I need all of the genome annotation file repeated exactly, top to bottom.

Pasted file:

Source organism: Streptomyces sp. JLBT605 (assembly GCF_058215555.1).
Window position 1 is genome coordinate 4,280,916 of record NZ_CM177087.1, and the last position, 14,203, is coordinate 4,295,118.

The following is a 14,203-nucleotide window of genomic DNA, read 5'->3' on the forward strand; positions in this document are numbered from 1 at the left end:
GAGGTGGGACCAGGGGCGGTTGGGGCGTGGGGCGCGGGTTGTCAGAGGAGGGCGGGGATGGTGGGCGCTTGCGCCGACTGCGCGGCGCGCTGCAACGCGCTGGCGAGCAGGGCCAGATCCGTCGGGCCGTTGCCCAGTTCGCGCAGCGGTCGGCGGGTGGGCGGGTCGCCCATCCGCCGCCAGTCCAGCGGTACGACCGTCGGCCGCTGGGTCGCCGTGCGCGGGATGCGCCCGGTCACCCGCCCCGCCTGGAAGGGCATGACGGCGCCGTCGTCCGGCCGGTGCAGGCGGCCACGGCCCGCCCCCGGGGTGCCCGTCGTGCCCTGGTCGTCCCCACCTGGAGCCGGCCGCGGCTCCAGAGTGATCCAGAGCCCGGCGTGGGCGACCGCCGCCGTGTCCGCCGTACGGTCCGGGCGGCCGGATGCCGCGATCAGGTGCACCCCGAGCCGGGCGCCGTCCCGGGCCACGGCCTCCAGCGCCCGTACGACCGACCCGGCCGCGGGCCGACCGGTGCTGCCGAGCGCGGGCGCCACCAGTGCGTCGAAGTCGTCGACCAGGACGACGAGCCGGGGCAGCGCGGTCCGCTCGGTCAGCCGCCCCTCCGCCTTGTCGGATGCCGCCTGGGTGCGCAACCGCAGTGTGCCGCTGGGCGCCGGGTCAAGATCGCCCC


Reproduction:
Source organism: Streptomyces sp. JLBT605 (assembly GCF_058215555.1).
Window position 1 is genome coordinate 4,280,916 of record NZ_CM177087.1, and the last position, 14,203, is coordinate 4,295,118.

The following is a 14,203-nucleotide window of genomic DNA, read 5'->3' on the forward strand; positions in this document are numbered from 1 at the left end:
GAGGTGGGACCAGGGGCGGTTGGGGCGTGGGGCGCGGGTTGTCAGAGGAGGGCGGGGATGGTGGGCGCTTGCGCCGACTGCGCGGCGCGCTGCAACGCGCTGGCGAGCAGGGCCAGATCCGTCGGGCCGTTGCCCAGTTCGCGCAGCGGTCGGCGGGTGGGCGGGTCGCCCATCCGCCGCCAGTCCAGCGGTACGACCGTCGGCCGCTGGGTCGCCGTGCGCGGGATGCGCCCGGTCACCCGCCCCGCCTGGAAGGGCATGACGGCGCCGTCGTCCGGCCGGTGCAGGCGGCCACGGCCCGCCCCCGGGGTGCCCGTCGTGCCCTGGTCGTCCCCACCTGGAGCCGGCCGCGGCTCCAGAGTGATCCAGAGCCCGGCGTGGGCGACCGCCGCCGTGTCCGCCGTACGGTCCGGGCGGCCGGATGCCGCGATCAGGTGCACCCCGAGCCGGGCGCCGTCCCGGGCCACGGCCTCCAGCGCCCGTACGACCGACCCGGCCGCGGGCCGACCGGTGCTGCCGAGCGCGGGCGCCACCAGTGCGTCGAAGTCGTCGACCAGGACGACGAGCCGGGGCAGCGCGGTCCGCTCGGTCAGCCGCCCCTCCGCCTTGTCGGATGCCGCCTGGGTGCGCAACCGCAGTGTGCCGCTGGGCGCCGGGTCAAGATCGCCCC